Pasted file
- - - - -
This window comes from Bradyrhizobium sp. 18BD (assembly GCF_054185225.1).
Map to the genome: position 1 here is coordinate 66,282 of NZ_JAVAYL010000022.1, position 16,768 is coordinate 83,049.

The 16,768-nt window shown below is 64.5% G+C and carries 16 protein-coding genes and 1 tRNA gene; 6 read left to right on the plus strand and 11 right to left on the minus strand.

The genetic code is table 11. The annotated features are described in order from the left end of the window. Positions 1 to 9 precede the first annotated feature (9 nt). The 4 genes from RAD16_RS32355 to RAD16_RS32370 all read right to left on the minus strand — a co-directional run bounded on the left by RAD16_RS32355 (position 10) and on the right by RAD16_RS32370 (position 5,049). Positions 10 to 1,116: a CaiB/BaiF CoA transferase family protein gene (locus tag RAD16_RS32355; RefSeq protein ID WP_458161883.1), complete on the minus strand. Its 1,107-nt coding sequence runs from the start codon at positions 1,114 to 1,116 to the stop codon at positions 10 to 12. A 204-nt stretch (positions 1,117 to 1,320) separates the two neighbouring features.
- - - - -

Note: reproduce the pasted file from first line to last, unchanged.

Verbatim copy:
This window comes from Bradyrhizobium sp. 18BD (assembly GCF_054185225.1).
Map to the genome: position 1 here is coordinate 66,282 of NZ_JAVAYL010000022.1, position 16,768 is coordinate 83,049.

The 16,768-nt window shown below is 64.5% G+C and carries 16 protein-coding genes and 1 tRNA gene; 6 read left to right on the plus strand and 11 right to left on the minus strand.

The genetic code is table 11. The annotated features are described in order from the left end of the window. Positions 1 to 9 precede the first annotated feature (9 nt). The 4 genes from RAD16_RS32355 to RAD16_RS32370 all read right to left on the minus strand — a co-directional run bounded on the left by RAD16_RS32355 (position 10) and on the right by RAD16_RS32370 (position 5,049). Positions 10 to 1,116: a CaiB/BaiF CoA transferase family protein gene (locus tag RAD16_RS32355; RefSeq protein ID WP_458161883.1), complete on the minus strand. Its 1,107-nt coding sequence runs from the start codon at positions 1,114 to 1,116 to the stop codon at positions 10 to 12. A 204-nt stretch (positions 1,117 to 1,320) separates the two neighbouring features.